Music Blogging for dummies

I've been blogging for a while, I have been lucky enough to see my work published on various sites and I know how important it is to have clear and compelling content. I thought I'd put together some key tips for new bloggers to follow and hopefully lead to a happy and successful blogging career.

Don't plagerise - this might seem like an obvious one but remember, the Internet is a clever and unforgiving place. The music blog network is a close knit one, stab a blogger in the back and ye shall feel their wrath. Sure, by all means get inspiration for subject (artists and bands) but don't be that blogger that was 'too tired' to be creative.

On the note BE CREATIVE. Don't regurgitate a press release. Tell a story and keep your audience wanting more. In that same vein, don't write 50 words and expect to blow someone's mind.

Don't over-complicate - at the end of the day, you are trying to say "hey! listen to this amazing new band". You don't need to invent the words newest and most intricate vocabulary, it's likely to turn people off. It's about getting the balance of conversational, friendly and informative.

Try to use the piece to promote a record release or an up-coming tour. There's nothing more infuriating than reading about a band and not knowing when their debut single drops. Remember, only a small proportion of your audience will navigate from your page to find that artist. Spoon feeding is necessary. In other words, do the ground work.

As well as promoting the music, promote your blog. This is perhaps the most obvious one. Get yourself on Twitter and tweet a link to your newest piece mentioning the artist and/or record label. You never know where it may lead. You may hear nothing back, it may be retweeted by the artist, better still you might get followed by the artist and/or record label. You may then get hints and tip offs of new music, and then the cycle starts all over again.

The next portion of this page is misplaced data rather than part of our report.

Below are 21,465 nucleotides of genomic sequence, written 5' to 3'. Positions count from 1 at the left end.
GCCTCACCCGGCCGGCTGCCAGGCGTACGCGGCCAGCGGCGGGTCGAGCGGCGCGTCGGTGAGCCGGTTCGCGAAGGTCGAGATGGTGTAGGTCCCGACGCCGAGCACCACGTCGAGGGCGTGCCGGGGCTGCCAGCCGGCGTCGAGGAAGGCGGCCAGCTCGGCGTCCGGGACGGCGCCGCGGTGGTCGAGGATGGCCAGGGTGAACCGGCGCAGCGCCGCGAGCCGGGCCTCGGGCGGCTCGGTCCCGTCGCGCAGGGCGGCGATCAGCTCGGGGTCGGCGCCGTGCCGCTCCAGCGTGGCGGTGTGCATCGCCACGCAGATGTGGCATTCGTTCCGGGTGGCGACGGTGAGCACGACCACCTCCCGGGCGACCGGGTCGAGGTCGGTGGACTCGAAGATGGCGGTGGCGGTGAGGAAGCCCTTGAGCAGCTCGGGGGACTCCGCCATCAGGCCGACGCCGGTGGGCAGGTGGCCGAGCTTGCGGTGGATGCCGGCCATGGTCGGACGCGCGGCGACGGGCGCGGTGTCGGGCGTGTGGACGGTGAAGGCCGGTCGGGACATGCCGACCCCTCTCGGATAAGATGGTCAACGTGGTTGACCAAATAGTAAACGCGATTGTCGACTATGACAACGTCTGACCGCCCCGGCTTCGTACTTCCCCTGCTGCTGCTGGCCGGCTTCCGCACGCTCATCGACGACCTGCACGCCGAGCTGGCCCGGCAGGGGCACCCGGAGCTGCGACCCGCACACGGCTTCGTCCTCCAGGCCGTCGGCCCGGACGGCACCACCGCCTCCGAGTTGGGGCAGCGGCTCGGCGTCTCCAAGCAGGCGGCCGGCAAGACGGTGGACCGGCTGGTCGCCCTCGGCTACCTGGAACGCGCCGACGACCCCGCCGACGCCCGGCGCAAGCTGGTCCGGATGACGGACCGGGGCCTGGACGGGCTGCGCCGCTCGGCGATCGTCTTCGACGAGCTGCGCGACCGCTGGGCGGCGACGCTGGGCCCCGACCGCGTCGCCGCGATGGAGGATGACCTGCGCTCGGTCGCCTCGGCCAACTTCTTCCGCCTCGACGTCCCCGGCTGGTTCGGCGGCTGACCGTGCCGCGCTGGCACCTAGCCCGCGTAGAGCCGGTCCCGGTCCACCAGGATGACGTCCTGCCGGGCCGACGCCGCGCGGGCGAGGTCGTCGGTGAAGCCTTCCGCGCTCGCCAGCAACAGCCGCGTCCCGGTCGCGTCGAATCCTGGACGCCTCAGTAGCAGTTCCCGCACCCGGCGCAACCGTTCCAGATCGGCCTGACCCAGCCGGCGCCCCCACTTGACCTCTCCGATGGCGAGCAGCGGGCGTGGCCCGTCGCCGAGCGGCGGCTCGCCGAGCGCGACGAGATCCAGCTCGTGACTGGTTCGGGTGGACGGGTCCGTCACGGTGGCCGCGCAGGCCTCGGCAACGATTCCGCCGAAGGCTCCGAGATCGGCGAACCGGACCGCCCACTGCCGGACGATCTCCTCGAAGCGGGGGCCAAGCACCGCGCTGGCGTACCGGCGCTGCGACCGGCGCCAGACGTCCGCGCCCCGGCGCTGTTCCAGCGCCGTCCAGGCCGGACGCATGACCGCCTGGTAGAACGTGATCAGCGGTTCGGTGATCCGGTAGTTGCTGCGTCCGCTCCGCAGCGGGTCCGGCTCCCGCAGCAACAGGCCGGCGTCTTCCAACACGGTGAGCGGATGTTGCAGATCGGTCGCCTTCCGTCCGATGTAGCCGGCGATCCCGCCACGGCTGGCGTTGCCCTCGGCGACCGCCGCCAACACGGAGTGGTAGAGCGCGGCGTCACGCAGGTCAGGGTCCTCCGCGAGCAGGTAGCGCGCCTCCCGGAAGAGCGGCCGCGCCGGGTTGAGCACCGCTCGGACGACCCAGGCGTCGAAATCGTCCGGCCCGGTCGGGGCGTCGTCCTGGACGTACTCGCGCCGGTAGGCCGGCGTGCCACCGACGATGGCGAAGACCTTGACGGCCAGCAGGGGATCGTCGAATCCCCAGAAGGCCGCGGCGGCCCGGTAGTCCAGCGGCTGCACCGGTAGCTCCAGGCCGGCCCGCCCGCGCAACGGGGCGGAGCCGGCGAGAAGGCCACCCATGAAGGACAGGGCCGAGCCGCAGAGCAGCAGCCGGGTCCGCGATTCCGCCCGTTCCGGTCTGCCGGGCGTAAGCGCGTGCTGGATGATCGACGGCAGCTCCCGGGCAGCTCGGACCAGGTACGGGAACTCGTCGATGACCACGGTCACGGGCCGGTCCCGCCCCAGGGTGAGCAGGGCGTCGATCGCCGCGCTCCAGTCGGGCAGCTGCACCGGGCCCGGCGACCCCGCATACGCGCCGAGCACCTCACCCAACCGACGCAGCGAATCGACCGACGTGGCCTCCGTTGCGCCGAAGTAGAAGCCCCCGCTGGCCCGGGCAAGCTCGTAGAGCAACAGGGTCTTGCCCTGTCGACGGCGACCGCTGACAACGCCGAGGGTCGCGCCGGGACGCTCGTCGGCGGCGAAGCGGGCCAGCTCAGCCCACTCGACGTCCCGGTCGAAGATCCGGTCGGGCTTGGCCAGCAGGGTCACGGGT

Doe Paoro - Slow to Love

This piece was originally written for Eclectically Challenged

Yesterday was Valentine’s Day, and if like me you chose to ignore the day and listen to My Bloody Valentine on repeat good on you! What you may want to consider instead is purchasing Doe Paoro‘s debut album Slow To Love, which is released on the same day. I like the record company’s thinking there.

You may presume that being released on Valentine’s Day means it’s a collection of love songs, well there is a romantic notion to them but with a bit of grit and truth bolstering up the track listing. Her fascinating vocal is inspired by her study of Lhamo. Lhamo is Tibetan Opera. It may sound like an odd or unusual concept but it makes her music totally mesmerizing. Her oddness can be seen in the video for standout track Born Whole, not odd in a Gaga way but odd in a Kate Bush way, slightly eccentric. Blindfolded she weaves her way through the wilderness following the guide of a rope. But what this slow paced, relatively static video does is focus your attention on the content of the song.